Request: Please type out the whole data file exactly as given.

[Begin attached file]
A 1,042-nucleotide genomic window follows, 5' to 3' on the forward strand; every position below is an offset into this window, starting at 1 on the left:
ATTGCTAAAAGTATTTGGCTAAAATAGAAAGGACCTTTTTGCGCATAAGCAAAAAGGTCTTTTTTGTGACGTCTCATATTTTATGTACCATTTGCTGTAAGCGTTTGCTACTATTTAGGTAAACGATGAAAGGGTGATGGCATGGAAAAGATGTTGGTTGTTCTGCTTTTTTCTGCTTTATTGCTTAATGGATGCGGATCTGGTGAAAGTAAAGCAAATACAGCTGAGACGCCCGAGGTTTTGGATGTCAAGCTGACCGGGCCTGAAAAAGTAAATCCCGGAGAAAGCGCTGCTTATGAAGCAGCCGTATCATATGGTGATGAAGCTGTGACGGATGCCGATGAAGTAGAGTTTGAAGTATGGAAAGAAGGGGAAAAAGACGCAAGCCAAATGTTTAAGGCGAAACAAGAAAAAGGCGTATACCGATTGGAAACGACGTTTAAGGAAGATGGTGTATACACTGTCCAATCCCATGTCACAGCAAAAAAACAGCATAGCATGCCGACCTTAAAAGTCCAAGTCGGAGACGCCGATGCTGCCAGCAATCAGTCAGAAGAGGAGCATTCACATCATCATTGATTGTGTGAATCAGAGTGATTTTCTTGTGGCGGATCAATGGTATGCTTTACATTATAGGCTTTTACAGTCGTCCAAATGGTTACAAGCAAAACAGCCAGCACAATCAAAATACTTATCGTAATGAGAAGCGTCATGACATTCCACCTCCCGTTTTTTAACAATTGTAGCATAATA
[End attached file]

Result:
A 1,042-nucleotide genomic window follows, 5' to 3' on the forward strand; every position below is an offset into this window, starting at 1 on the left:
ATTGCTAAAAGTATTTGGCTAAAATAGAAAGGACCTTTTTGCGCATAAGCAAAAAGGTCTTTTTTGTGACGTCTCATATTTTATGTACCATTTGCTGTAAGCGTTTGCTACTATTTAGGTAAACGATGAAAGGGTGATGGCATGGAAAAGATGTTGGTTGTTCTGCTTTTTTCTGCTTTATTGCTTAATGGATGCGGATCTGGTGAAAGTAAAGCAAATACAGCTGAGACGCCCGAGGTTTTGGATGTCAAGCTGACCGGGCCTGAAAAAGTAAATCCCGGAGAAAGCGCTGCTTATGAAGCAGCCGTATCATATGGTGATGAAGCTGTGACGGATGCCGATGAAGTAGAGTTTGAAGTATGGAAAGAAGGGGAAAAAGACGCAAGCCAAATGTTTAAGGCGAAACAAGAAAAAGGCGTATACCGATTGGAAACGACGTTTAAGGAAGATGGTGTATACACTGTCCAATCCCATGTCACAGCAAAAAAACAGCATAGCATGCCGACCTTAAAAGTCCAAGTCGGAGACGCCGATGCTGCCAGCAATCAGTCAGAAGAGGAGCATTCACATCATCATTGATTGTGTGAATCAGAGTGATTTTCTTGTGGCGGATCAATGGTATGCTTTACATTATAGGCTTTTACAGTCGTCCAAATGGTTACAAGCAAAACAGCCAGCACAATCAAAATACTTATCGTAATGAGAAGCGTCATGACATTCCACCTCCCGTTTTTTAACAATTGTAGCATAATA